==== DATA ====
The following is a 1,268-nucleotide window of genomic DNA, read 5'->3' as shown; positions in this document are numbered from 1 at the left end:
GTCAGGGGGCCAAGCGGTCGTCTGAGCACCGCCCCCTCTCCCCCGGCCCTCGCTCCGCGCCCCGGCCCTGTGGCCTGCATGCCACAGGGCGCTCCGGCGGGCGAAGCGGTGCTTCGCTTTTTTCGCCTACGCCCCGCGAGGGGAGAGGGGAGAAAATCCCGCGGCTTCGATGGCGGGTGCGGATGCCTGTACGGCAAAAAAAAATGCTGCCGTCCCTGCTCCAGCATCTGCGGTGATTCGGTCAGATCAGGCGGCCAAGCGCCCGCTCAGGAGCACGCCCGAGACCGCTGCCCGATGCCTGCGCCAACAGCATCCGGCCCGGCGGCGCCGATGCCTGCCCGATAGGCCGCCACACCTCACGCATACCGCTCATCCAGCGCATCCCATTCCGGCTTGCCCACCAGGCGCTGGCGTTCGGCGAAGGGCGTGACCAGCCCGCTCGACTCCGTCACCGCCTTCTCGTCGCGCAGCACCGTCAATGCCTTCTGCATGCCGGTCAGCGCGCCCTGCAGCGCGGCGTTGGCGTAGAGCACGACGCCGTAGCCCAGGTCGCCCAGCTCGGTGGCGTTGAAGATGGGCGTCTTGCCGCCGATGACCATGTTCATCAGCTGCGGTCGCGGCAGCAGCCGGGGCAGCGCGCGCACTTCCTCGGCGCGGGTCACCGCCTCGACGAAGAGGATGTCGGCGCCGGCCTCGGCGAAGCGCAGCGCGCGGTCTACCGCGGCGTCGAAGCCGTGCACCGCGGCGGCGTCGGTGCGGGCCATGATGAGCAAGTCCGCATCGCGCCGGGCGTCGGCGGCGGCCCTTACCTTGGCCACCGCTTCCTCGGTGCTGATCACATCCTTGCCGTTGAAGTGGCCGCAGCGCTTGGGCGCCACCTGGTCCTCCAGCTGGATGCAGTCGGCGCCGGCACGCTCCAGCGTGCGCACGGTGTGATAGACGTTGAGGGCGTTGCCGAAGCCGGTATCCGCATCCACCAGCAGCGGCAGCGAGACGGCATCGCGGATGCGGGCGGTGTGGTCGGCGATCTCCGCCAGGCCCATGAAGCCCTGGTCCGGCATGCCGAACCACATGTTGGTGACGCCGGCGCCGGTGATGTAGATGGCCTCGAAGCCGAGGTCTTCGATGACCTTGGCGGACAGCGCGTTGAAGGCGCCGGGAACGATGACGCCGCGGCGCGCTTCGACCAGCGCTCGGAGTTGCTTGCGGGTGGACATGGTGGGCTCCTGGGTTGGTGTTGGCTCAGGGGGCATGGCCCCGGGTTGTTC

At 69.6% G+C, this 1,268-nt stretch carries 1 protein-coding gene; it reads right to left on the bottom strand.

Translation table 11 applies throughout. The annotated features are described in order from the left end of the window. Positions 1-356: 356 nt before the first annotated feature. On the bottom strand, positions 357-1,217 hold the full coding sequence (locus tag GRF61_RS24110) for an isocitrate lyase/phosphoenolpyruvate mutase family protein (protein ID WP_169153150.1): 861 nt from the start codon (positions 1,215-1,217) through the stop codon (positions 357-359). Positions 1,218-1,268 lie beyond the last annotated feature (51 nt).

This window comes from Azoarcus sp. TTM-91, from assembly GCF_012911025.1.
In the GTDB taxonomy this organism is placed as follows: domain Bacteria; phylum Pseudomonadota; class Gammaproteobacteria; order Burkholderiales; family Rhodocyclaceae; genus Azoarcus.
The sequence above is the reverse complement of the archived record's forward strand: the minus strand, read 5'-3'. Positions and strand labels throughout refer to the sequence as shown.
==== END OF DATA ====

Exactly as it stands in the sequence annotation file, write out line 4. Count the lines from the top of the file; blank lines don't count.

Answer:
Translation table 11 applies throughout. The annotated features are described in order from the left end of the window. Positions 1-356: 356 nt before the first annotated feature. On the bottom strand, positions 357-1,217 hold the full coding sequence (locus tag GRF61_RS24110) for an isocitrate lyase/phosphoenolpyruvate mutase family protein (protein ID WP_169153150.1): 861 nt from the start codon (positions 1,215-1,217) through the stop codon (positions 357-359). Positions 1,218-1,268 lie beyond the last annotated feature (51 nt).